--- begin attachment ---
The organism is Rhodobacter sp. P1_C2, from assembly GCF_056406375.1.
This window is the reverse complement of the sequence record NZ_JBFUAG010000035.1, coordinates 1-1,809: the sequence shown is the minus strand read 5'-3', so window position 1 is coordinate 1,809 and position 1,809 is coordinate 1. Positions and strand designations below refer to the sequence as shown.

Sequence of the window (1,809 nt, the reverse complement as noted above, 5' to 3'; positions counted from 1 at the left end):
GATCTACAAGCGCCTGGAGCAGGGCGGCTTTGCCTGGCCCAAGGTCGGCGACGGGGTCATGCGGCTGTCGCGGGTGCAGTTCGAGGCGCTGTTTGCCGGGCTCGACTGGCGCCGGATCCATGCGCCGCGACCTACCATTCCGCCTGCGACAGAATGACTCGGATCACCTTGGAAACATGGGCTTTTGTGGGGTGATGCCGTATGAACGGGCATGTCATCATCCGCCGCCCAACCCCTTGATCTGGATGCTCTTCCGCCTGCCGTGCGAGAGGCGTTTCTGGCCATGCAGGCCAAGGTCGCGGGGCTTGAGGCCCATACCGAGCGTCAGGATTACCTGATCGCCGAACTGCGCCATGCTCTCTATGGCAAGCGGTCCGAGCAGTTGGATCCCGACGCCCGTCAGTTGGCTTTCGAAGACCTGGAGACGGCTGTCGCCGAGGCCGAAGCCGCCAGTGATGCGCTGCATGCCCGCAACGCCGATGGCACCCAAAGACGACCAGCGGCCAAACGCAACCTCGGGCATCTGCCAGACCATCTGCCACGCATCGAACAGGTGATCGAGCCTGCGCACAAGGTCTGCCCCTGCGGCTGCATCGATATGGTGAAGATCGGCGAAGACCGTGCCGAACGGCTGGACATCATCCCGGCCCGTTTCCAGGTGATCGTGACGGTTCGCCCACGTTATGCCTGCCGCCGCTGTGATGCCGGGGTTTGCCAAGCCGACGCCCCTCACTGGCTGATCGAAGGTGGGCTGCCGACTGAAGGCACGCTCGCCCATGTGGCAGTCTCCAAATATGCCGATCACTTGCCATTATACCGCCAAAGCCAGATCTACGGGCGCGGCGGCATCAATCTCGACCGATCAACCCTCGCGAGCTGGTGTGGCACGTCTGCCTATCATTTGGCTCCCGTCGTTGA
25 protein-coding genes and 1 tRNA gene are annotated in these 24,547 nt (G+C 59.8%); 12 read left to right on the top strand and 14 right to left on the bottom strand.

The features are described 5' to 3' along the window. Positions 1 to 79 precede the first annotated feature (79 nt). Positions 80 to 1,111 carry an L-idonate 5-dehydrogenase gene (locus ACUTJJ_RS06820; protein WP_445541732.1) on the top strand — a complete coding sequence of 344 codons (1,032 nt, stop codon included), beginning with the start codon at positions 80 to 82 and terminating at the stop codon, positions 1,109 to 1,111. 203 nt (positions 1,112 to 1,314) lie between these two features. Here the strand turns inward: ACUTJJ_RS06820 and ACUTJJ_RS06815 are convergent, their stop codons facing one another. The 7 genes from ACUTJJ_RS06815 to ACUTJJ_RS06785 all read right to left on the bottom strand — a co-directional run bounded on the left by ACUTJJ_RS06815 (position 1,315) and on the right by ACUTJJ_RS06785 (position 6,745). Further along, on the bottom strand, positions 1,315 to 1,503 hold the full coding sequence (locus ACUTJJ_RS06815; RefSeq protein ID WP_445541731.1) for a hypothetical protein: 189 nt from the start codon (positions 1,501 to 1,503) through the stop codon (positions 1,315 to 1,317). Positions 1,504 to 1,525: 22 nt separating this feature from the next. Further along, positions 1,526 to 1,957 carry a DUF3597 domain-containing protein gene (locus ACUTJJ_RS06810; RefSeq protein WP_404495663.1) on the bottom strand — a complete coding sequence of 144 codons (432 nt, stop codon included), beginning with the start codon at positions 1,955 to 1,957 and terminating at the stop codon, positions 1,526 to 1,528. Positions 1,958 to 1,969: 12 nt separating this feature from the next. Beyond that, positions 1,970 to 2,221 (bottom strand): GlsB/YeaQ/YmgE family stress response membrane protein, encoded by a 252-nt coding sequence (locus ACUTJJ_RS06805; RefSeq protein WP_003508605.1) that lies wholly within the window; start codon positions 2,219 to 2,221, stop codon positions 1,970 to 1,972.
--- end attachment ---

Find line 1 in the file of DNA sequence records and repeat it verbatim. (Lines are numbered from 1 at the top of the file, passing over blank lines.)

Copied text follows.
The organism is Rhodobacter sp. P1_C2, from assembly GCF_056406375.1.